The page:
Amateur astronomy, even if I'm no longer doing astrophotography. This is an old photo, I made this in 2010 (it's the Andromeda galaxy, an easy subject).

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    Wow, you must be something to have clicked a photo like that 👌
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    That's incredible! Astronomy and astrophotography is something I've been interested in too, though I've only really got as far as photographing star trails.
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    Wow, that's amazing! Seriously I'm amazed.
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    Amazing and wonderful.
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    Do you remember how long the exposure setting was ? @xonya
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    heck yeah. that's what i'm trying to do. when we have clear skies again, that is...
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    @wowotek It is a sum of 19 shots, each one exposed for 15 seconds at 1600 ISO, made with a reflex and a 15cm newtonian telescope.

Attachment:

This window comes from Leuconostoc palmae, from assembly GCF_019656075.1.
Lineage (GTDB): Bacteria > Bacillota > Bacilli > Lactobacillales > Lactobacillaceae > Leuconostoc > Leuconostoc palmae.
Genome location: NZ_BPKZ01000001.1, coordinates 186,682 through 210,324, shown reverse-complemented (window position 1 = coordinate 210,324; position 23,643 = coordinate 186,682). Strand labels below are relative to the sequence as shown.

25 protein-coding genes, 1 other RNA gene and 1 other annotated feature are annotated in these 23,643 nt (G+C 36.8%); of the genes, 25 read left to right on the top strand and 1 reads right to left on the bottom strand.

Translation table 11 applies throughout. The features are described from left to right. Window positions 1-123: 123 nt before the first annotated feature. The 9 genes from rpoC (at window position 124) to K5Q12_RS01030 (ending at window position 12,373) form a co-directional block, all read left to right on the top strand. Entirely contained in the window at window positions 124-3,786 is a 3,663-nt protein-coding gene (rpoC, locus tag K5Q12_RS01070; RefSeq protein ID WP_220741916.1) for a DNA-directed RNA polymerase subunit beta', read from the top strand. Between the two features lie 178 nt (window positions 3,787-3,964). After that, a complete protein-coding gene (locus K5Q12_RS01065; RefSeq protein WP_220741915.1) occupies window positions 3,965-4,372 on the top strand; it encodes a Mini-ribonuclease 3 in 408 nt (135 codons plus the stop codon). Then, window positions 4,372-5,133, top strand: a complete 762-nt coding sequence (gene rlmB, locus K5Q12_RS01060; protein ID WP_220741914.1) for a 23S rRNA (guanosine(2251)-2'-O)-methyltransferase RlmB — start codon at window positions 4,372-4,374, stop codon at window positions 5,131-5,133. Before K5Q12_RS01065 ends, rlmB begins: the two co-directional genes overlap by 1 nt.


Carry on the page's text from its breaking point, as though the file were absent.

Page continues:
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    @git-gud Clear skies are important but image processing can do miracles. I taken pictures from the garden of a small town and I usually had to remove an orange gradient from my photos to achieve nice results like this. Here it's how: http://astrosurf.com/buil/iris/...
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    Oh wow, this is awesome. <3

    I love astrophotography. I was surprised at how many stars I could capture even in a very light polluted big city with my OnePlus 5T and 30secs of exposure.
    Sadly, as someone who does not have a car and lives in a big city, crisp shots like these will probably remain a dream for a while.
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    This is an amazing photo!

    Just starting out in astrophotography as well. Other than the above replies do, do you have any other tips or tricks?
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    @Scratchy Thanks. Suggestions can vary based on subject you would like to photograph and your budget. You can have a look at amateur photos on https://www.astrobin.com for having an idea of which instrumentation is needed and which software people use.

    Another amazing activity is making a video of the ISS when it transits over the Sun or the Moon. You can use this site for calculating the next transits: https://www.calsky.com/
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